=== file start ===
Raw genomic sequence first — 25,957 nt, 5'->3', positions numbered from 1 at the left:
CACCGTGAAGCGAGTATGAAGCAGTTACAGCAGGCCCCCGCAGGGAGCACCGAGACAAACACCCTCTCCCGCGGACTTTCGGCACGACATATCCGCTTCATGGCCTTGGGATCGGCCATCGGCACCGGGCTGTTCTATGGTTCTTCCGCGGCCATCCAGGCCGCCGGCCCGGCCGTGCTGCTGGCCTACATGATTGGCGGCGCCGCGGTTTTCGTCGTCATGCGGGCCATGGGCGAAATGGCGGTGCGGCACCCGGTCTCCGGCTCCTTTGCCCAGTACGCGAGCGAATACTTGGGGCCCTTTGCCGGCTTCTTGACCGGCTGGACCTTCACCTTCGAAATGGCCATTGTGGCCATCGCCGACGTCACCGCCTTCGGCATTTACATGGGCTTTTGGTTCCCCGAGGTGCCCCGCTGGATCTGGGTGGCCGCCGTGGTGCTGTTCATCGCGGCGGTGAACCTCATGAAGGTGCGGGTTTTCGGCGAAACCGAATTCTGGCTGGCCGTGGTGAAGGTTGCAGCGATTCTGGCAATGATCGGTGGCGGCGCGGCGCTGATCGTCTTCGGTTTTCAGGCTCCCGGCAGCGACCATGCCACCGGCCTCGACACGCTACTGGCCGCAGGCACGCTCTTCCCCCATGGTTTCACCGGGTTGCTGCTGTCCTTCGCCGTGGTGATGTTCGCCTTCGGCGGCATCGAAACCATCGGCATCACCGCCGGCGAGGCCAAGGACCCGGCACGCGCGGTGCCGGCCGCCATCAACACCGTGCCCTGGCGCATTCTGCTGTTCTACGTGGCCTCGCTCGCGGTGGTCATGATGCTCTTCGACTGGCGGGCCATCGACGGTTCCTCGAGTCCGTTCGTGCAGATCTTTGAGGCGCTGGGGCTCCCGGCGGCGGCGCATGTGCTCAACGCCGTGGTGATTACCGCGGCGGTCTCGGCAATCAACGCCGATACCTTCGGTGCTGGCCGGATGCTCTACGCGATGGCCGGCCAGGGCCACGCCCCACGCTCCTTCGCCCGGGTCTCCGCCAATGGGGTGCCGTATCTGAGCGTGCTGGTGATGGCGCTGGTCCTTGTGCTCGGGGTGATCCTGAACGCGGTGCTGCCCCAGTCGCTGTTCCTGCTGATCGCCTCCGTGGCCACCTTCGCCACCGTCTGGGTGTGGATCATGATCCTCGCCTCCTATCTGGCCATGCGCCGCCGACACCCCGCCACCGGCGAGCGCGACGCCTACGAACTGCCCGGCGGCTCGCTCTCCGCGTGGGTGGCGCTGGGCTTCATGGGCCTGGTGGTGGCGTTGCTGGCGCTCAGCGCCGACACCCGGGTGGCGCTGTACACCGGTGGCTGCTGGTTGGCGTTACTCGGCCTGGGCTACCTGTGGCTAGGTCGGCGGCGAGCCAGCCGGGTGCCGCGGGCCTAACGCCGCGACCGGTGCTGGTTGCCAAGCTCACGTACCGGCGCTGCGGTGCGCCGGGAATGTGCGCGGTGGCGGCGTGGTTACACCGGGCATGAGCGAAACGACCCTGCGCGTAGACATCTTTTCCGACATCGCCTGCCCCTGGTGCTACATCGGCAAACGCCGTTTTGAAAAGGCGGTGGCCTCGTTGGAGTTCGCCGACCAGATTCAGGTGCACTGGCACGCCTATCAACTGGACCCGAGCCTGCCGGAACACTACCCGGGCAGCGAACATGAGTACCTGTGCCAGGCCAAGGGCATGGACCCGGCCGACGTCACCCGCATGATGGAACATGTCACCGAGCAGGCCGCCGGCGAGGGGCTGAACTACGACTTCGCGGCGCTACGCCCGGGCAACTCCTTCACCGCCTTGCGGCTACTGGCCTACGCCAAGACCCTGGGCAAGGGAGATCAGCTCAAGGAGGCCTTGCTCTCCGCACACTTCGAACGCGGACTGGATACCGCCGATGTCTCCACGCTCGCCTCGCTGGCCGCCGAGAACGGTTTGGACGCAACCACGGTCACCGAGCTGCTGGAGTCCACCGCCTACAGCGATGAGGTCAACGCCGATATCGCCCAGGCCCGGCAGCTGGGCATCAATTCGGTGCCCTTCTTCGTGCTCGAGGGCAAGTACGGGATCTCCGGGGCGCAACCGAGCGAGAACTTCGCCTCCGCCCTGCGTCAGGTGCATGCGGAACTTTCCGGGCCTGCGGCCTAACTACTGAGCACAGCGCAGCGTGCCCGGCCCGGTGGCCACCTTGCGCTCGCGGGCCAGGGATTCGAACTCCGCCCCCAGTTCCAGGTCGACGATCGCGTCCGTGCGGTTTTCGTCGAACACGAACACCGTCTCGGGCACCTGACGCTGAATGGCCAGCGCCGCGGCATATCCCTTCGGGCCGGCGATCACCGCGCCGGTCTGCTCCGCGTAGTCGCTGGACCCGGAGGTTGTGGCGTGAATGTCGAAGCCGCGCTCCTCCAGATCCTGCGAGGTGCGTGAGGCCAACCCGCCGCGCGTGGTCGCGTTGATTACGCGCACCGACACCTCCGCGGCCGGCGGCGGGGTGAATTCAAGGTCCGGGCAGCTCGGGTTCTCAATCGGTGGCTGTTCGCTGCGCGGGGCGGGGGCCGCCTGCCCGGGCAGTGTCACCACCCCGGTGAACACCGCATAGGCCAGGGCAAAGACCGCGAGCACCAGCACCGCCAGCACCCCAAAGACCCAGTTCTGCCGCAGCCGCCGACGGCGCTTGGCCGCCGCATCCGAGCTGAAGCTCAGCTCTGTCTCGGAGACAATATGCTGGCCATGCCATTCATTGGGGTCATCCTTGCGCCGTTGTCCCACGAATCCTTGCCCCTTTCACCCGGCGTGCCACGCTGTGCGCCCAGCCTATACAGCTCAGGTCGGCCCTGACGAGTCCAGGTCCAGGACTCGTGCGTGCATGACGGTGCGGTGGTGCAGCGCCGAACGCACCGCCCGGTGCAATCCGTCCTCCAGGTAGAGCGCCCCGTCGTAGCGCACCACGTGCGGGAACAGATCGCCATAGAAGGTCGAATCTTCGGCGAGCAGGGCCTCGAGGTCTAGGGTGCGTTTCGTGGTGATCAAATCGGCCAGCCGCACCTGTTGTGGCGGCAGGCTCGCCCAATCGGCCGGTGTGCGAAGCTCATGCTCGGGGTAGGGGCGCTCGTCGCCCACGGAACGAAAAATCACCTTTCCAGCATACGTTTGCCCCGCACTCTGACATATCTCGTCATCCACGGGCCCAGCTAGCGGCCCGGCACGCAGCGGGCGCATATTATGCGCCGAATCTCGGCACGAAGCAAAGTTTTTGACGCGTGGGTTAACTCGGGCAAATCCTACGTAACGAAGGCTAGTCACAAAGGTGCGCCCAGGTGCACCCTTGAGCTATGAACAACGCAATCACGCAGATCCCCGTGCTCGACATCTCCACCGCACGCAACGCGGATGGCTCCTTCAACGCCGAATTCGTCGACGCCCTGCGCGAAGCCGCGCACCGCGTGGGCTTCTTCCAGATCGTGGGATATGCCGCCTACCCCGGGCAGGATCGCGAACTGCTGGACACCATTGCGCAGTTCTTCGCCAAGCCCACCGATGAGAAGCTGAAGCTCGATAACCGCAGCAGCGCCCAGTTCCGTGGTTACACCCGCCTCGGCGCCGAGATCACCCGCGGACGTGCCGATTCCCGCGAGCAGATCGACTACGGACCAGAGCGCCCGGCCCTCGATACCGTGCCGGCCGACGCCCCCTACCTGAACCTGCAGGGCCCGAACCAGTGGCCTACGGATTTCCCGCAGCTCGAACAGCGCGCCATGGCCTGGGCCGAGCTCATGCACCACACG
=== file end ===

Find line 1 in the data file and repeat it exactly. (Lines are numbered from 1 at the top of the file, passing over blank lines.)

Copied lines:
Raw genomic sequence first — 25,957 nt, 5'->3', positions numbered from 1 at the left: